Senate Immigration Debate Gets Off to a Slow, Unhappy Start

But in the Capitol, Mr. McConnell and his Democratic counterpart, Senator Chuck Schumer of New York, were unable to come to terms on an agreement that would get the debate underway in earnest.

Mr. McConnell sought to open with a vote on legislation to punish so-called sanctuary cities, which refuse to cooperate with federal immigration officials. But Mr. Schumer objected, on the grounds that such a measure is unrelated to DACA. Without the Democratic leader’s consent, debate cannot begin until midnight Tuesday, or very early Wednesday morning. Republicans were left fuming in frustration.

“This is the debate they said they wanted,” Mr. McConnell, sounding irked, told reporters Tuesday. “I said we’d have an open and fair process. We’re trying to do that, and the sooner we get started, the better because we need to wrap up this week.”

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Senator Chuck Schumer, the Democratic leader from New York, objected to beginning with a vote on legislation to punish so-called sanctuary cities.

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Lawrence Jackson for The New York Times

Whether senators can stick to that schedule remains an open question. The chamber is scheduled to be in recess next week, but some lawmakers are urging that the immigration debate be continued after the recess if no resolution is reached by Friday.

“The preference obviously is to finish,” said Senator Jeff Flake, Republican of Arizona. “You never want to have a break right in the middle of a debate. That’s not optimal. But it’s better than letting it die.”

Immigration is one of the most difficult and contentious issues to come before Congress. The last time the Senate debated immigration, in 2013, the matter was on the floor for weeks. It culminated in Senate passage of a comprehensive immigration overhaul with 68 votes, but the measure never got a vote in the House.

This time, Mr. Trump has insisted that any bill address what the White House is calling “four pillars”: protecting the DACA recipients; beefing up border security, including funding for the president’s proposed border wall; ending or severely limiting family-based migration; and doing away with the diversity visa lottery, which is aimed at encouraging immigration from underrepresented nations.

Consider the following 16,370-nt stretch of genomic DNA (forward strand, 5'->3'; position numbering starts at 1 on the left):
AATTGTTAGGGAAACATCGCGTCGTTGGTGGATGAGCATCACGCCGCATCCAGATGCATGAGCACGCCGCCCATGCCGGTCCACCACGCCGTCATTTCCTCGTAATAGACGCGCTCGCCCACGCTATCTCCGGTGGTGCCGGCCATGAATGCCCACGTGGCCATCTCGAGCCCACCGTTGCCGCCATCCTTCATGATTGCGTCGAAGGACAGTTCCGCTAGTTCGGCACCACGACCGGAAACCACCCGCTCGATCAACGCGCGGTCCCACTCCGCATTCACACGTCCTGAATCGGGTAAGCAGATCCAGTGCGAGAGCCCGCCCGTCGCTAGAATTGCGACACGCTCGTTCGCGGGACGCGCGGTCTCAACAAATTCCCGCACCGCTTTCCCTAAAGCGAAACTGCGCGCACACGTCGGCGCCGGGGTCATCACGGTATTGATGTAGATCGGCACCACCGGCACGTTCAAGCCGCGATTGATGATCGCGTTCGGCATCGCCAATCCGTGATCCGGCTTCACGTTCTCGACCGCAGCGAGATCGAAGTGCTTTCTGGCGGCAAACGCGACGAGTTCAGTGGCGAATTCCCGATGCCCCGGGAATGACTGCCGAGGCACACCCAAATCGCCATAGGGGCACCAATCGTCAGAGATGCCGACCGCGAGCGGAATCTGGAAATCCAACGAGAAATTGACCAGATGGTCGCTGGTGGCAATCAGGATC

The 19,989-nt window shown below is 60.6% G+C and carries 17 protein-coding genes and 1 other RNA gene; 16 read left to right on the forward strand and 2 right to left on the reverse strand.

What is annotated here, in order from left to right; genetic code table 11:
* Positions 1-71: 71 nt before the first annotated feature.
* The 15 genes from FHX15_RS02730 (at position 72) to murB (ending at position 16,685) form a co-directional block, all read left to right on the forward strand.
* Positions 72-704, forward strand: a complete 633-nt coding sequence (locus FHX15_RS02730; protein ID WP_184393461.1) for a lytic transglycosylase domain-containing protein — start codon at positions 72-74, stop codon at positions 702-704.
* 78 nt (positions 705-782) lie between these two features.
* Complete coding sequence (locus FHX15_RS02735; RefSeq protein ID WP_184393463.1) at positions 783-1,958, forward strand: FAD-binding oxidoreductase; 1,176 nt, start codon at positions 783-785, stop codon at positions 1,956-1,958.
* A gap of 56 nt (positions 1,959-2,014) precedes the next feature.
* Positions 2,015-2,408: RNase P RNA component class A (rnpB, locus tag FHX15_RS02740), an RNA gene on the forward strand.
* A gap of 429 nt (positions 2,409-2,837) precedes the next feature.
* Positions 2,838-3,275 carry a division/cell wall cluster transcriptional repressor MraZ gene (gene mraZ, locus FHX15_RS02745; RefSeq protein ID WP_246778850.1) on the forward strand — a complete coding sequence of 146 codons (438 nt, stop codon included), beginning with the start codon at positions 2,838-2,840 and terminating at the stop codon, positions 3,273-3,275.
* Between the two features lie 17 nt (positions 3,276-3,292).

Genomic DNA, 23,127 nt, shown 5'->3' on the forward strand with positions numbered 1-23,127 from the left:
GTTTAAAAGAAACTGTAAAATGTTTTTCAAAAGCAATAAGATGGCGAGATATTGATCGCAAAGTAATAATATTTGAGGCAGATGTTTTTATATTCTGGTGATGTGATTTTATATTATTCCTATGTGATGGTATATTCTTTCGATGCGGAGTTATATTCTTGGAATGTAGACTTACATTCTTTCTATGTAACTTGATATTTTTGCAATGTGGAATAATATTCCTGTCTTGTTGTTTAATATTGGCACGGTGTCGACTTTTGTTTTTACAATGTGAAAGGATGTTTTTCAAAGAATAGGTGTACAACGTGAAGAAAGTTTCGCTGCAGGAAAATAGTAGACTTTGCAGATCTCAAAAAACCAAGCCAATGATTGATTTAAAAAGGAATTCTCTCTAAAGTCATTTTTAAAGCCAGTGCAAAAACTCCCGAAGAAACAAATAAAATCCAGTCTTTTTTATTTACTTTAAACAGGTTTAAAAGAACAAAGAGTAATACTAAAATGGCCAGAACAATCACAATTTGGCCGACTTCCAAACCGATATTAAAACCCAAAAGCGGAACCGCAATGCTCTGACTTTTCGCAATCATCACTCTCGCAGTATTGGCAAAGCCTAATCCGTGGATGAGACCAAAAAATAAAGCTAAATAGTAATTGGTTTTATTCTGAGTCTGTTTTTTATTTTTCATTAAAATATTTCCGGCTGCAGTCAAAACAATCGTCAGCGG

Mr. McConnell has embraced a Republican plan that would meet the president’s conditions. But the proposal, drafted by a group of Republicans led by Senator Charles E. Grassley of Iowa, does not appear to have garnered the backing of 60 senators.

Other proposals are also floating around the Capitol, including a “skinny bill” or “two-pillar bill” that would pair an extension of the DACA program with money for border security. Some Democrats say that is the path most likely to produce a measure that 60 senators can support.

“I’m very optimistic,” said Senator Bill Nelson, Democrat of Florida and a member of the bipartisan group, called the Common Sense Coalition, that has been negotiating behind the scenes. “I think at the end of the day, what it’s going to be is a simple solution. You’re going to take care of the DACA kids and their parents in exchange for doing the wall.”

But Mr. Trump has said he would not sign such a bill, and some senators say they consider the “skinny” approach a waste of time.

“They think that the best we can do is a baby step,” Senator John Kennedy, Republican of Louisiana, said, referring to those who are advocating a narrower bill. “And I don’t agree with that. I want to solve this problem. I think this is a case where moderation is for monks. Let’s go solve the problem.”

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